Archive for August 2nd, 2006

The Judges v The Home Office….

There can be no doubt – when the Court of Appeal is convened with The Lord Chief Justice, the Master of the Rolls and The President of the QBD that something serious is being decided. One can only assume that such a constitution was intended.

It was, of course, the appeal involving anti-terrorism laws, or more particularly, the appeal from Mr Justice Sullivan’s quashing of the control orders on six suspected Iraqi terrorists subjected to house arrest for 18 hours a day. The Independent report gives the background.

The Court of Appeal ruled that Mr Justice Sullivan had ‘compelling reasons’ for quashing the control orders.

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Will you still love me when I’m 64?

Have I any interest in McCartney v McCartney?

To be honest. No – for the perfectly sensible reason that it is a private matter, or should be. So I won’t be covering this all too public, and I suspect, rather unpleasant battle – if the info in the tabloids to date is proved. He’s a rich guy who entertained millions (but, not everyone) and she will, in all probability, be very rich soon. Let us hope that our profession rises to the occasion and serves both parties well. Amen.

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Opus dei?…

Mark Stephens, Partner at Finers Stephens Innocent, needs no introduction to many of those who read my blawg. He is also a Times Blogger – and I particularly enjoyed this piece from his blog – the ultimate contractual provision. Being a Contract specialist, the clause appealed to me.

This reminded me of a very old contract law joke…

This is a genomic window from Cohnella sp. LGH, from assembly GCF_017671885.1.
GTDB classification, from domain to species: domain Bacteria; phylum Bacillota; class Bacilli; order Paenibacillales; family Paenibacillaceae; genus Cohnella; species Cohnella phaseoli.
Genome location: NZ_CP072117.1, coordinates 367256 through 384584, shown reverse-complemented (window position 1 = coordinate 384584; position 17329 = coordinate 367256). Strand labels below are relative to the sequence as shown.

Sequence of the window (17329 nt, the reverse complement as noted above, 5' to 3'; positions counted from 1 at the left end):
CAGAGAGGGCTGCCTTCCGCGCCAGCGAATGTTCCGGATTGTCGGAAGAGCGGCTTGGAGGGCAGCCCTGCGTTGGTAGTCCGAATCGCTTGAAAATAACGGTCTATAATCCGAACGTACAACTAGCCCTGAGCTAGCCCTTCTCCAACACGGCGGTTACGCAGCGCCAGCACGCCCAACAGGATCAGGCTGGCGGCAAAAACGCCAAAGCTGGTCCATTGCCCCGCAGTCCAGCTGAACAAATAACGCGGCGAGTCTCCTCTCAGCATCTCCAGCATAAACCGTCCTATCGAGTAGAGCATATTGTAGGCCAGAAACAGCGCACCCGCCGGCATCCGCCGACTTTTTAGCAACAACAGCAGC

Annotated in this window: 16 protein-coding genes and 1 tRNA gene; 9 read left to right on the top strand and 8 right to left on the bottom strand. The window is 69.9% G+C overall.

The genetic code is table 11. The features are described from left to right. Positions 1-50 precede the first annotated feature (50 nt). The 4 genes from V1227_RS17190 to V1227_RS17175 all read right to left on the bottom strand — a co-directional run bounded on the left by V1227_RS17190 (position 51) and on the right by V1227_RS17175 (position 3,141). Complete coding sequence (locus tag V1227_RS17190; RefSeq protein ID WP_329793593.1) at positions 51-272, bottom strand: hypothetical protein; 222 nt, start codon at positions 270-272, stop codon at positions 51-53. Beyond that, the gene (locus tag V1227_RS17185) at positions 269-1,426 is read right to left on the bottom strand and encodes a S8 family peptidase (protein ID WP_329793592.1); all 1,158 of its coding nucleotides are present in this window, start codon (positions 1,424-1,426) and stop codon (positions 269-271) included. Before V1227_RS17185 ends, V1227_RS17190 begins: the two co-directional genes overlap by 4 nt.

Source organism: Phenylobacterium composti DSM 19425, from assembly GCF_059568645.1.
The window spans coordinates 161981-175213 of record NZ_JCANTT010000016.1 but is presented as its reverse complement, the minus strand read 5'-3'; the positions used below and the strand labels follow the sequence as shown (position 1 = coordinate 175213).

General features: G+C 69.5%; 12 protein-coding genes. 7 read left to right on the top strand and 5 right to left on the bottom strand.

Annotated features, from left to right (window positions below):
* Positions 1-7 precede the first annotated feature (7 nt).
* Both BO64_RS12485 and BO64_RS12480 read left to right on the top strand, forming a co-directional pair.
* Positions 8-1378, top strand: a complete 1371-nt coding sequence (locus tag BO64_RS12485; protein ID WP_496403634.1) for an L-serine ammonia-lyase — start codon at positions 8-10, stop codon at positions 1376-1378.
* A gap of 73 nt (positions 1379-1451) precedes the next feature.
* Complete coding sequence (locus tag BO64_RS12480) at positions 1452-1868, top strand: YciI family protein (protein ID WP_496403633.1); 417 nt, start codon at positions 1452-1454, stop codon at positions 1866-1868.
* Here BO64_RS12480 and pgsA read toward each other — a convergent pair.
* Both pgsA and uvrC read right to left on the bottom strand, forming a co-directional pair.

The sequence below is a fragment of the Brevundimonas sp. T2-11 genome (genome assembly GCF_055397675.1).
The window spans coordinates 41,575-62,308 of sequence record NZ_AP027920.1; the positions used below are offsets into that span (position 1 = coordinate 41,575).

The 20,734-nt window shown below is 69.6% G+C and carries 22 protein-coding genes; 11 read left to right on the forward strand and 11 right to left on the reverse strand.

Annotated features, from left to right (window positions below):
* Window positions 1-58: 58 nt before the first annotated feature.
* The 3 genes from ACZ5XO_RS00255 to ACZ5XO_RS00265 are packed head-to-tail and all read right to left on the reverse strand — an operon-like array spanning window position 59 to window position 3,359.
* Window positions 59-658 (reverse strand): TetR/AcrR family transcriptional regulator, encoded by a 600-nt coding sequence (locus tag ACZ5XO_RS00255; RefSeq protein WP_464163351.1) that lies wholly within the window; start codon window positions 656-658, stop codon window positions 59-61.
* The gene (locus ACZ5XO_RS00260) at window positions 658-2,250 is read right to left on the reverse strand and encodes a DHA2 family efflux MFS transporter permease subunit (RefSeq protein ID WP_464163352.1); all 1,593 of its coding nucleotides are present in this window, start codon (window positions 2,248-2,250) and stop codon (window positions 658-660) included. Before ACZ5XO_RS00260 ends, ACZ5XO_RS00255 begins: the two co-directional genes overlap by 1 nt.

The professor of a contract law class asked one of his better students, “If you were to give someone an orange, how would you go about it?”
The student replied, “Here’s an orange.”
The professor was outraged. “No! No! Think like a lawyer!”

The student then replied, “Okay. I’d tell him `I hereby give and convey to you all and singular, my estate and interests, rights, claim, title, claim and advantages of and in, said orange, together with all its rind, juice, pulp, and seeds, and all rights and advantages with full power to bite, cut, freeze and otherwise eat, the same, or give the same away with and without the pulp, juice, rind and seeds, anything herein before or hereinafter or in any deed, or deeds, instruments of whatever nature or kind whatsoever to the contrary in anywise notwithstanding…'”

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Time for a look at the human condition.

I rise early – often at 4.30 am. It is then, Silk Cut to hand and an espresso from my new Gaggia to my right, that I start my research on the net; reading the newspapers online, fiddling about with the latest legal news and reports which interest me and my thoughts as I surface. It is then that I write some of my posts.

I came across a wind up jumping lederhosen. As the website says – “Don’t ask us what the point of this thing is…why anyone would make it…why someone would buy it!” If you want one: click here

City tries to ban standing at the Bar

One may have thought that Police had better things to do ‘Up north” – but, apparently not. The Times reports

I quote: “Police in Preston, Lancashire, think it is not as simple as that. Vertical drinking, they believe, is one of the country’s main causes of public disorder and would like to see it banned in the city’s pubs. Vertical drinking is a new term for what used to be called standing at the bar, long regarded as the natural refuelling posture. Sixteen pints of lager slip into the tanks much more easily when the gullet is erect rather than kinked by the body being squeezed into a chair like a half-shut penknife. Drinking while standing in a like-minded group, police argue, is a contributor to booze-fuelled violence.”

Personally I prefer to adopt a seated position when I take on Rioja. I find that a table in front of me has several benefits. I may place my espresso, my mobile, my Silk Cut and my wine before me. I may then look across to the person seated opposite and engage in conversation to the best of my ability without fear that he or she will suddenly lurch forward, through intoxication, and disrupt my thoughts. As the reporter said..“There is only one incontrovertible advantage to addling the brain with alcohol while seated. It’s less far to fall.”